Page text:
[mythtv-users] Capture device for S-video

Rod Smith mythtv at rodsbooks.com
Fri Nov 16 00:09:01 UTC 2007

On Thursday 15 November 2007 17:58:39 Taco Mel wrote:
> I recently switched from analog cable to satellite and
> I am having ongoing audio quality issues with my
> Hauppauge PVR-500 tuner (currently fed by 2 S-video
> inputs from 2 boxes).  Even with the workaround in the
> wiki, and even with my update to that workaround,
> still result in about 1 in 10 of my recordings having
> the "tinny" audio sounds.

I don't own a PVR-500 and so can't offer specific advice on this problem. I do 
have some comments on some of your proposed solutions, though....

> 2. Plextor USB hardware encoder.  The con is that $150
> times 3 is a lot of money.

There's also the Hauppauge WinTV PVR-USB2. The cost is similar, and the device 
produces MPEG-2 video files, which might or might not be preferable to the 
MPEG-4 produced by the Plextor device, depending on your needs. The PVR-USB2 
has some limitations in MythTV, such as an inability for MythTV to control 
the recording bitrate (at least as of 0.20.2; I've not checked the latest 
development versions). The wiki entry goes into some detail on this. I've got 
one and I do use the S-video input, but only for recording from my laserdisc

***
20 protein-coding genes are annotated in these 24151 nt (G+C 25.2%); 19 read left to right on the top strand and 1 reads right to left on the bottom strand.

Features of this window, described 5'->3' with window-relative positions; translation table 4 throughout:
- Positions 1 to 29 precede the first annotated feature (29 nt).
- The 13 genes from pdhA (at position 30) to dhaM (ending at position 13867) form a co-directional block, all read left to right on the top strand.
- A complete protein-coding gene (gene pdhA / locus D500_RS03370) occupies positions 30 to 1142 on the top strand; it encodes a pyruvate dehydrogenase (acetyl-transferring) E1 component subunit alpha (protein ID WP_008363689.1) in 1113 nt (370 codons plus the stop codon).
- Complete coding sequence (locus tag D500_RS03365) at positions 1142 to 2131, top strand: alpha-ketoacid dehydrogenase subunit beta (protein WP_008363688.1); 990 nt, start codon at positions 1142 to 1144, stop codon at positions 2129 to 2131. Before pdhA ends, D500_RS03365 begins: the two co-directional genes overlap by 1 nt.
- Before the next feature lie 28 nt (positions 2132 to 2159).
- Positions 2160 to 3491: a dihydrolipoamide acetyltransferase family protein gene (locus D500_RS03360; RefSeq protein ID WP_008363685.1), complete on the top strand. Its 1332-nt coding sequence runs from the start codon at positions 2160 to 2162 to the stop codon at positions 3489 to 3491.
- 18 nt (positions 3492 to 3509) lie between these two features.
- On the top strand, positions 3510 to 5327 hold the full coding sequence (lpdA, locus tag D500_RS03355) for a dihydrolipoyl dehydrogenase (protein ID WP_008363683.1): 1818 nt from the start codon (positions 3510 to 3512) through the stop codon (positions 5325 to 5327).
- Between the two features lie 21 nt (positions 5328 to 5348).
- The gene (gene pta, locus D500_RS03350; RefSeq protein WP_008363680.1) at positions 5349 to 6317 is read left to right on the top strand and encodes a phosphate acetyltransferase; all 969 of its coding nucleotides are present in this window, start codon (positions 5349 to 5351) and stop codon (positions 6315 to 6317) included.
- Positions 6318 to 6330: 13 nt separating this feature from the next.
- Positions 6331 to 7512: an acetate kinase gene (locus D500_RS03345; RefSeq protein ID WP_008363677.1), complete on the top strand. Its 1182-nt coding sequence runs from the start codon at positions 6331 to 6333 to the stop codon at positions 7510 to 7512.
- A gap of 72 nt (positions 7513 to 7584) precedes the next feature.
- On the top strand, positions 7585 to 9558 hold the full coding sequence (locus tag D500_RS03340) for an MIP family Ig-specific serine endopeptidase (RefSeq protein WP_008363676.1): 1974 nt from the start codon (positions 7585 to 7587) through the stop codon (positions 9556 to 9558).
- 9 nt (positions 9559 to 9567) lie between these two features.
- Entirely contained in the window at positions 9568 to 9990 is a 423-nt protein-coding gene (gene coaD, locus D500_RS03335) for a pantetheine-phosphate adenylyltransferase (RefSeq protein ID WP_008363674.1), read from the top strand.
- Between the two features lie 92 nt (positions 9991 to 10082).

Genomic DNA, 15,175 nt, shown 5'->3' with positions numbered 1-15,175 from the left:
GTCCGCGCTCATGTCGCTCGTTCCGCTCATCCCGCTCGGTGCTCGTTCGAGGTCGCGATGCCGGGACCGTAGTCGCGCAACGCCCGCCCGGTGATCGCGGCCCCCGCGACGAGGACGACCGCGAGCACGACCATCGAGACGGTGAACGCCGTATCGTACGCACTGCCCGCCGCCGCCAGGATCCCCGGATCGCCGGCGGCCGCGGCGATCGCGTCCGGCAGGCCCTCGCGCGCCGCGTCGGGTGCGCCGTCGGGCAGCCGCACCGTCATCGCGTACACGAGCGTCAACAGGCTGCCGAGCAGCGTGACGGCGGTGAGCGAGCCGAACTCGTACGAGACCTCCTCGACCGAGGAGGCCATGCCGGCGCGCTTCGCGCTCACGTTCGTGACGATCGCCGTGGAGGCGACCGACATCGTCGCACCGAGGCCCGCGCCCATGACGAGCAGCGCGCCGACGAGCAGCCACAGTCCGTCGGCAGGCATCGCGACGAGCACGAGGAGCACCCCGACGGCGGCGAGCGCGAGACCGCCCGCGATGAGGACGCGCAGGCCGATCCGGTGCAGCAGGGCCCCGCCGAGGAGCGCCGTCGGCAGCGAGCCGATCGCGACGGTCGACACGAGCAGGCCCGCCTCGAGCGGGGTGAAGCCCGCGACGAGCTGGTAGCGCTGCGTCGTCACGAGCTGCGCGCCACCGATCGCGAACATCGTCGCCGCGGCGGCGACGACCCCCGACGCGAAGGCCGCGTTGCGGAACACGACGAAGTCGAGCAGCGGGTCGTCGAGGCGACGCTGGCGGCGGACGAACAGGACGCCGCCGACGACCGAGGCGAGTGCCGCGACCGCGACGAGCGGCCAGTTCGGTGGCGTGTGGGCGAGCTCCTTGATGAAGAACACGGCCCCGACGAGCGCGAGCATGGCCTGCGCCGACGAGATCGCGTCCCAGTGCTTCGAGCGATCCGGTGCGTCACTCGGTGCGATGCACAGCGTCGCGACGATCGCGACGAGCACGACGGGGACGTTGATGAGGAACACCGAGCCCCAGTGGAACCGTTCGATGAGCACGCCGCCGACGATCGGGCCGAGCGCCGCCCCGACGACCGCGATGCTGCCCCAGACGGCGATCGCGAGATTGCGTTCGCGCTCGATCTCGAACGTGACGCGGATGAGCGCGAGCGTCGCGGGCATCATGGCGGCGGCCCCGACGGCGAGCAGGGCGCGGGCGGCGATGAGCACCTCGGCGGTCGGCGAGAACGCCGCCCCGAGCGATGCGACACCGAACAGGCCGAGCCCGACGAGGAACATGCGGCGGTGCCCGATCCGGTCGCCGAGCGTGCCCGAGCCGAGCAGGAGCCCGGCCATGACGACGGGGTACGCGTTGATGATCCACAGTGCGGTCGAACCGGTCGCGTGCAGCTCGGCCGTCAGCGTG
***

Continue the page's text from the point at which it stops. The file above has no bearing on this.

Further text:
player. I recall getting distorted audio on one recording from this source, 
so it's conceivable it has problems similar to those you're experiencing; 
however, I've done dozens of recordings from S-video, so the frequency of 
this problem is far less than 1 in 10, at least in my experience.

There are also some other non-Hauppauge PCI cards. I've got an AVerMedia 
AVerTV M150-D, for instance. I'm reluctant to recommend this card as 
an "everyday use" card; it's just got too many quirks. (See the wiki entry 
for details.) You might be able to find something else that'd be more 
reliable, though.

> 3. Software encoders.  I've got enough horsepower in
> the backend (core 2 duo @ 2.66 GHz) to consider
> software encoding.

I'd recommend against this. I've got a 3GHz Celeron-D, and although software 
encoding works reasonably well when the system's doing nothing else, I get 
dropped frames and audio sync problems whenever the CPU load rises above 
trivial levels. These problems increase in severity with CPU load; they're 
pretty minor with low CPU load (say, playing back one stream while recording 
another), but they can get very annoying if the system is pushed very hard 
(say, transcoding while recording). Having a dual-core CPU would probably 
help with this a lot, but I suspect you'll still run into problems from time 
to time, particularly if you want to record two channels while watching 
another. Also, I'm not really 100% sure that the problems are related to CPU 
load per se; it could be bus load that's causing the problems, and I wouldn't 
expect a dual-core CPU to help much with that. Overall, I'm much happier with 
my MPEG-2 encoders than I was using software encoding.

> 4. Output the signal from the boxes on RF and then
> capture that as analog which I would guess might work
> since I never had the "tinny" audio problem in 3+
> months of recording analog cable.  Con is the
> degradation in the signal quality.

You might want to consider reconfiguring one of your tuners to work in this 
way as a test. You could then do a side-by-side comparison to see just how 
much degradation you'll have in quality, and judge whether that's acceptable.

Rod Smith

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